Taking Philip's Head Apart

 Symbol

Philip II

Durotriges

 Laurel Wreath

 Laurels

 Laurels

Ear

 Ear

 Ear

Eye

 Eye

 Eye

Lock of Hair

 Lock of Hair

 Lock of Hair

These basic symbols make up the majority of the abstracted head of Apollo on this Celtic coin. Note also that the symbol for the ear and eye are the same and also are reminiscent of a horses hoof and a crescent mood. The use of a symbol with multiple possible meanings or interpretations is common on Celtic coins. However, there are two more, less obvious compound symbols or abstractions on the Durotriges coin that need explaining.

Symbol

Philip

Durotriges

 Eye & brow

 

 Eye, brow, ...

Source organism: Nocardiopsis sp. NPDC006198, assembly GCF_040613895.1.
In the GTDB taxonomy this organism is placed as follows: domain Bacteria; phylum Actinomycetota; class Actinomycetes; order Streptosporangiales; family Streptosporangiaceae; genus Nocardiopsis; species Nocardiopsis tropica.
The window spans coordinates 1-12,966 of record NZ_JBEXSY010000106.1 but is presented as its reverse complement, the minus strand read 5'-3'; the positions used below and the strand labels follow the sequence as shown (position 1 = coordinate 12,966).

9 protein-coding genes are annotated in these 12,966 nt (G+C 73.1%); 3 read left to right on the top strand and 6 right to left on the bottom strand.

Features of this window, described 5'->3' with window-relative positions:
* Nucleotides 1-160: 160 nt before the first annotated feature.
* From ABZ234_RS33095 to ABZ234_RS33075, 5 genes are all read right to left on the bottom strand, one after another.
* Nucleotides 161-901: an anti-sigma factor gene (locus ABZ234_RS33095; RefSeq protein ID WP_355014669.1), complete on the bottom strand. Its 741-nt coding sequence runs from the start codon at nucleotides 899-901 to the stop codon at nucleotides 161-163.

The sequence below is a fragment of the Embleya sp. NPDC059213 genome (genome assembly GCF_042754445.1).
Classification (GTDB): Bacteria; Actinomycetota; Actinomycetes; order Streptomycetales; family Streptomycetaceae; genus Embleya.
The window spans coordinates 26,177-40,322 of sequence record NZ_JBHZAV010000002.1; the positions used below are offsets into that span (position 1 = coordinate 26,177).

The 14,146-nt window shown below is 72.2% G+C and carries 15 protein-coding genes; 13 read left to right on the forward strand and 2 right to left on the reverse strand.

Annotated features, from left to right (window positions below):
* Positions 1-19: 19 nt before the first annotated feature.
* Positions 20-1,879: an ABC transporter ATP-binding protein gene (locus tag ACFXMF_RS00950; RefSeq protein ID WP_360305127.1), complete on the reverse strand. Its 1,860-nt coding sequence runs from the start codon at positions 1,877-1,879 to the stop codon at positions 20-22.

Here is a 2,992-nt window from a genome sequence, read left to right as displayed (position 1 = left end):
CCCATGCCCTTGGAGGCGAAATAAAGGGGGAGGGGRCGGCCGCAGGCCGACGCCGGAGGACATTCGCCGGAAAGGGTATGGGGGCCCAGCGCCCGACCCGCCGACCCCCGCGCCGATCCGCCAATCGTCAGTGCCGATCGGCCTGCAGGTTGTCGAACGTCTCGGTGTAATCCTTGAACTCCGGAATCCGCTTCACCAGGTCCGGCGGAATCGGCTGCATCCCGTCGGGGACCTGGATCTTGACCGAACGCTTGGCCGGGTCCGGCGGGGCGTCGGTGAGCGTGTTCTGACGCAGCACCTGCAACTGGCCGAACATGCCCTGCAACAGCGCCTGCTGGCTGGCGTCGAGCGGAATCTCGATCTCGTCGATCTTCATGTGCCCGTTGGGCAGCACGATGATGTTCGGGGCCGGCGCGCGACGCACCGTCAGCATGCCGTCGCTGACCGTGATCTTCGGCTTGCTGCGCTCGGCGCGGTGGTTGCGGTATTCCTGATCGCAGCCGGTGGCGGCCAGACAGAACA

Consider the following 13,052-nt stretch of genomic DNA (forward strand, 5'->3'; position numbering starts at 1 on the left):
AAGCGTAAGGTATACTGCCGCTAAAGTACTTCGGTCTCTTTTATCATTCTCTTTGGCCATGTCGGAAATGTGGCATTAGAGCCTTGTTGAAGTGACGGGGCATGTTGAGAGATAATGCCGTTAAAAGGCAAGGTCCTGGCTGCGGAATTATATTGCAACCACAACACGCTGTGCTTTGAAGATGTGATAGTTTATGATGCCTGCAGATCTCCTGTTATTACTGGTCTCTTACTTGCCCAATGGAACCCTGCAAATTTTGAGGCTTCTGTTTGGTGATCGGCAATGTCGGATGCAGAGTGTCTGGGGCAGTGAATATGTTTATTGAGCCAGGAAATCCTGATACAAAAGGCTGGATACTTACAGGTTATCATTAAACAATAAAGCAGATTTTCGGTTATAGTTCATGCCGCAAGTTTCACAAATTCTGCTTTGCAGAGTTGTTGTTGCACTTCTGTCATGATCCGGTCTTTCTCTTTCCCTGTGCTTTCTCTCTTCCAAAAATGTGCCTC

Hair & Ear

 Silver Eyebrow

 Eye, brow...
 Mouth & beard

 Beard & Mouth

 Beard and Mouth

 

Whether the first compound symbol on the Durotrigenes coin represents the eye & brow or hair and ear symbol (the spike) is somewhat controversial. However, the famous large flan gold stater of the Bellovaci (VA12-1) suggests that the symbol likely represents the cleft in the hair and the ear of the Philip II silver tetradrachm, as shown below. This image has been flipped to match Philip, the face normally faces left, though very similar coins facing right were minted by the Ambiani during the same period (VA10-1).

Ambiani gold stater, 125-100 BCE, 25 mm, 7.8 gm

Another gold coin minted by the Ambiani, the small flan gold stater (VA46-1) shows a similar spike extending from the part in the hair to the ear. In addition it appears that both ears are on the same side of the head as the eye since the nose and mouth can be seen clearly on this early gold stater from Northern Gaul. One wonders if Picasso derived his abstractions from the Celts.

Ambiani gold stater, 80-70 BCE, 17 mm, 6.5 gm

 

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